My exposure to the U.S. healthcare system at a relatively young age had a profound impact on my belief that physicians are responsible for the welfare of both their patients and society as a whole. To quote the great pathologist and anthropologist Rudolf Virchow: "Physicians are the natural attorneys of the poor." There are none more poor and innocent than children. The medical future of our civilization will be grounded in a renewed emphasis on ensuring the wellness of our younger generations. I am pursuing a career in healthcare to become an agent of medical change that will promote a healthier future for our society. Effective delivery of contemporary healthcare extends beyond the medical sciences. My experience serving on healthcare support committees has shown me how organization and delivery play a pivotal role in the efficacy of any program. I feel a great responsibility to have a working knowledge of healthcare delivery so I can become aware of its current strengths and weaknesses. No prescription is perfect and no procedure is flawless. Similarly, no single method of healthcare delivery is ideal because of the vast differences in patient demographics and physicians values. Public health policy is the best answer to the challenges we face in healthcare. The Hippocratic Oath is a promise of support to suffering patients and an ailing society. A physician is responsible for the health of the individual patient and the overall wellness of the society in which they live. Because of this, I am interested in seeking a graduate degree beyond a medical degree. I aim to use the teachings from many academic disciplines to act as an agent of change within healthcare and become a natural attorney of the poor".
working with and enabling others around me to passionately seek unique solutions aimed at takling problems in the American healthcare system
I would like to make a distinction between types of hierarchy in the professional workspace, specifically, in medicine. I argue that cultural hierarchial structure decreases our ability to deliver effective healthcare. Structural hierarchy is essential for the proper functioning, specialization, and division of labor. Cultural hierarchy is the idea that individuals are relegated to their specific, stratified function and cannot integrate their efforts. In the new area of medical demographics it takes teams of specialists to manage complicated diseases such as diabetes and hypertension. Nurses, general practitioners, and specialists should each be respected for the synergystic roles they play in helping each other. Additionally, patients need to show greater personal responsibility for thier health. The next era will be composed of healthcare teams rather than the complex network of general practitioners and hospitalists.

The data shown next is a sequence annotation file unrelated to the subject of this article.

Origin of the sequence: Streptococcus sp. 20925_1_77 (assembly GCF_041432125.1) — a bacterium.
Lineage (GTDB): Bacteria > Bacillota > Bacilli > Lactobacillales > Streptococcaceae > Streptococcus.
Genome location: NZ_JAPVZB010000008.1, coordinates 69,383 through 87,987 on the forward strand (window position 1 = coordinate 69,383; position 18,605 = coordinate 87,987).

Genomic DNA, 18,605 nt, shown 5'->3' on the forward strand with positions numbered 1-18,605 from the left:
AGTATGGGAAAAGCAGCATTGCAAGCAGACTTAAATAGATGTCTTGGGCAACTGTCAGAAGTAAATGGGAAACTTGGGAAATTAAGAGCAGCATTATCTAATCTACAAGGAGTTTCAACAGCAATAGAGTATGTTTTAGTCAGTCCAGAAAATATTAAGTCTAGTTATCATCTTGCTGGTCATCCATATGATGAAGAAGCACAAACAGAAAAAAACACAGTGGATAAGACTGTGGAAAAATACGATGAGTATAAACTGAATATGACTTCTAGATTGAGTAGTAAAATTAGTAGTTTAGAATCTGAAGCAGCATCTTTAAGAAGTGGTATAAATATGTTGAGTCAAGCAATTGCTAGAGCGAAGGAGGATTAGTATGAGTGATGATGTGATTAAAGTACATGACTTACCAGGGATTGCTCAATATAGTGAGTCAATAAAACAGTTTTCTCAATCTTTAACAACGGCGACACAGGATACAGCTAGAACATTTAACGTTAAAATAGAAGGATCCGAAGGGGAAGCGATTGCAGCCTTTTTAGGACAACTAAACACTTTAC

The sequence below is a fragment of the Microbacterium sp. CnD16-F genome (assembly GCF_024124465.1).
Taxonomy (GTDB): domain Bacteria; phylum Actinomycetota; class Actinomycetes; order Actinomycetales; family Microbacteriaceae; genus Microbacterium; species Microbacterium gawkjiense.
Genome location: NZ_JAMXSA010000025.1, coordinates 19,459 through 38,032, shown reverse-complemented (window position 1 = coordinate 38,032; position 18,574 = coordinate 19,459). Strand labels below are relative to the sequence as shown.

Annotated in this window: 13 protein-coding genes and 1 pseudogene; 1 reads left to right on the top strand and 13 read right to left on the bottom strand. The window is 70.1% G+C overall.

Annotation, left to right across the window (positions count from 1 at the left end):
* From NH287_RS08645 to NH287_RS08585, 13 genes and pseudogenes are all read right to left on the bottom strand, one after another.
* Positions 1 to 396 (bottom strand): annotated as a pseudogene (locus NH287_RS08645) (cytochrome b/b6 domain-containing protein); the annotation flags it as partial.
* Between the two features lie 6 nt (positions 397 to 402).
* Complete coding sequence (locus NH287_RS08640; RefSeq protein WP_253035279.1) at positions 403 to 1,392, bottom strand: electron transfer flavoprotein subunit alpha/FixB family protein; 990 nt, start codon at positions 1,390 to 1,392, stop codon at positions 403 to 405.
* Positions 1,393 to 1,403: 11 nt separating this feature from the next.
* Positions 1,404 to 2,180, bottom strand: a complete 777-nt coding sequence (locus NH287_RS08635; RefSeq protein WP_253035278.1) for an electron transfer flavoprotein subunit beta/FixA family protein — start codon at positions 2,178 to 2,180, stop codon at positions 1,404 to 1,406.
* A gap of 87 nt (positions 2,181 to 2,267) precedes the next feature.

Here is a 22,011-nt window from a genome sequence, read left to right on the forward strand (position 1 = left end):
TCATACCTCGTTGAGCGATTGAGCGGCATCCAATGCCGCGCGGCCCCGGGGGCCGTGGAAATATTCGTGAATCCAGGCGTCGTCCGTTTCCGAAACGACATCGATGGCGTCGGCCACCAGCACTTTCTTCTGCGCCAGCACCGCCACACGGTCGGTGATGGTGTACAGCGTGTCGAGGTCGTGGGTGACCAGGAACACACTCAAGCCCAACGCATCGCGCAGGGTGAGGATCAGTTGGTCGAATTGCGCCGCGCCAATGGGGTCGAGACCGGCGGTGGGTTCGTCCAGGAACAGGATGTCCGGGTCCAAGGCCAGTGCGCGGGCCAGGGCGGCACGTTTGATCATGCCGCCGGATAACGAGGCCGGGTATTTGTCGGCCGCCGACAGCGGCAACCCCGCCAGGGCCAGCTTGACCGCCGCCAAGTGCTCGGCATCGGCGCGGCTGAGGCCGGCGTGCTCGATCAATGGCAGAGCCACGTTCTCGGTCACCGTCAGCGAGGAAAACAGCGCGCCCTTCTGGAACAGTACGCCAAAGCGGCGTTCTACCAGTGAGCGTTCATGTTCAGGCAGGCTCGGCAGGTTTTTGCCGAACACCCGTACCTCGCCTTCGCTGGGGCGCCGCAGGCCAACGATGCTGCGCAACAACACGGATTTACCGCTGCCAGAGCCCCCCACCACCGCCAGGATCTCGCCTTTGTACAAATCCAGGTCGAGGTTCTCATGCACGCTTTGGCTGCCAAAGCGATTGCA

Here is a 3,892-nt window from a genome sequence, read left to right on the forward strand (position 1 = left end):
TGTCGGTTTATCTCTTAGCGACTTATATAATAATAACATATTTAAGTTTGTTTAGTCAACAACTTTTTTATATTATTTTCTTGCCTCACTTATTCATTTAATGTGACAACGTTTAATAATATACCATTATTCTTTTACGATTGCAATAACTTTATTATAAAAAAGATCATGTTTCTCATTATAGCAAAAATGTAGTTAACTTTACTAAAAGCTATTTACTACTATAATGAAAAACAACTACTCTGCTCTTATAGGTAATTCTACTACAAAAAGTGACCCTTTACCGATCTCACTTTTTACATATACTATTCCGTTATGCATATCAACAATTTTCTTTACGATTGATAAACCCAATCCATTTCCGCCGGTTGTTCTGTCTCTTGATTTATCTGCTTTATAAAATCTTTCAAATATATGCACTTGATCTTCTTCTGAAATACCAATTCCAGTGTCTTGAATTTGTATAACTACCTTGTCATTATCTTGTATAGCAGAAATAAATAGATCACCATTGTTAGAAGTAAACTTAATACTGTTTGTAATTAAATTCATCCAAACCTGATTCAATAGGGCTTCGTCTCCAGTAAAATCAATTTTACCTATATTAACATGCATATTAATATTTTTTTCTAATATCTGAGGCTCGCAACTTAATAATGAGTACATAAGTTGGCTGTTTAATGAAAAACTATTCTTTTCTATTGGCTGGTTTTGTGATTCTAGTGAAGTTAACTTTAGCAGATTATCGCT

all things healthcare related: law, public health, economics, morality, administration, medical science, patient safety, education, health information technology, and the future of American healthcare
beading! I became interested in beading as a Boy Scout when we started learning about Native American culture in Order of the Arrow. I used to love beading complex and colorful designs on looms!
My TED story started with watching TED videos in one of my high school classes. The first video I ever watched was Jill Taylor's Stroke of Insight. I found it so inspiring that I learned more about TED and its mission. A few years later when I matriculated to Arizona State University I got the opportunity to become involved in the TEDx movement where we curate events for the benefit of the vibrant honors college. I honestly believe that awareness and education are the key solutions to most of our world's challenges. TED is a chance to build the vibrant atmosphere that connects the leaders who will help solve these problems. TED and TEDx has allowed me to meet and learn from professionals from many diverse fields. The only way to solve these complex challenges is to work across these professions and find viable solutions.
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